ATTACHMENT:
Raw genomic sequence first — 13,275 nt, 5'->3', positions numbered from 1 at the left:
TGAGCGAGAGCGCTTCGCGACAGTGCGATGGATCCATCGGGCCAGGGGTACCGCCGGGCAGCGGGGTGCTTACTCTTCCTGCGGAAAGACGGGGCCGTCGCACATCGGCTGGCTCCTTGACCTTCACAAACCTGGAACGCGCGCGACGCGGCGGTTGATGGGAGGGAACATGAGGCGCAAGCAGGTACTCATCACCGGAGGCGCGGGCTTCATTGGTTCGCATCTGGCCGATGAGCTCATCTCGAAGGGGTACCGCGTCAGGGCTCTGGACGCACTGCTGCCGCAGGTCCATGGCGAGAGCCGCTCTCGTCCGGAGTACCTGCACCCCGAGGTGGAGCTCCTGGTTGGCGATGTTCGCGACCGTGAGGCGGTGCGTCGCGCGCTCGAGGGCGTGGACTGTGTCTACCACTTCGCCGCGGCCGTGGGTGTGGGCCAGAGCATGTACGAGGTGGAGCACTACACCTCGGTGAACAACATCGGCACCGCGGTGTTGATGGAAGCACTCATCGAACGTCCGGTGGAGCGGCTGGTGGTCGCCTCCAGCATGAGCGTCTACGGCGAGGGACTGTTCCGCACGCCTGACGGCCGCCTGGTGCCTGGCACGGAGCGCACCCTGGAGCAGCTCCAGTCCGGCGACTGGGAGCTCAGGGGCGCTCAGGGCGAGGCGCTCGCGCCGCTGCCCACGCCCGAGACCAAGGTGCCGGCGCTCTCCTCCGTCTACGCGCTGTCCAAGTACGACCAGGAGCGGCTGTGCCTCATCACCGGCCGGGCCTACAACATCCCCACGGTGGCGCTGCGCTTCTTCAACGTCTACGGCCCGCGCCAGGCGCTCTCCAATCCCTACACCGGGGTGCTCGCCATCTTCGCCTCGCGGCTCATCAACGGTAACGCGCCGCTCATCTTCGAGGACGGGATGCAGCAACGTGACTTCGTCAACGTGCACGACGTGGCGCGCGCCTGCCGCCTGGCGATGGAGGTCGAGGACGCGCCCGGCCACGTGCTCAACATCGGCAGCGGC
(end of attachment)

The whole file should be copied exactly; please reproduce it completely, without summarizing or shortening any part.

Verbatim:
Raw genomic sequence first — 13,275 nt, 5'->3', positions numbered from 1 at the left:
TGAGCGAGAGCGCTTCGCGACAGTGCGATGGATCCATCGGGCCAGGGGTACCGCCGGGCAGCGGGGTGCTTACTCTTCCTGCGGAAAGACGGGGCCGTCGCACATCGGCTGGCTCCTTGACCTTCACAAACCTGGAACGCGCGCGACGCGGCGGTTGATGGGAGGGAACATGAGGCGCAAGCAGGTACTCATCACCGGAGGCGCGGGCTTCATTGGTTCGCATCTGGCCGATGAGCTCATCTCGAAGGGGTACCGCGTCAGGGCTCTGGACGCACTGCTGCCGCAGGTCCATGGCGAGAGCCGCTCTCGTCCGGAGTACCTGCACCCCGAGGTGGAGCTCCTGGTTGGCGATGTTCGCGACCGTGAGGCGGTGCGTCGCGCGCTCGAGGGCGTGGACTGTGTCTACCACTTCGCCGCGGCCGTGGGTGTGGGCCAGAGCATGTACGAGGTGGAGCACTACACCTCGGTGAACAACATCGGCACCGCGGTGTTGATGGAAGCACTCATCGAACGTCCGGTGGAGCGGCTGGTGGTCGCCTCCAGCATGAGCGTCTACGGCGAGGGACTGTTCCGCACGCCTGACGGCCGCCTGGTGCCTGGCACGGAGCGCACCCTGGAGCAGCTCCAGTCCGGCGACTGGGAGCTCAGGGGCGCTCAGGGCGAGGCGCTCGCGCCGCTGCCCACGCCCGAGACCAAGGTGCCGGCGCTCTCCTCCGTCTACGCGCTGTCCAAGTACGACCAGGAGCGGCTGTGCCTCATCACCGGCCGGGCCTACAACATCCCCACGGTGGCGCTGCGCTTCTTCAACGTCTACGGCCCGCGCCAGGCGCTCTCCAATCCCTACACCGGGGTGCTCGCCATCTTCGCCTCGCGGCTCATCAACGGTAACGCGCCGCTCATCTTCGAGGACGGGATGCAGCAACGTGACTTCGTCAACGTGCACGACGTGGCGCGCGCCTGCCGCCTGGCGATGGAGGTCGAGGACGCGCCCGGCCACGTGCTCAACATCGGCAGCGGC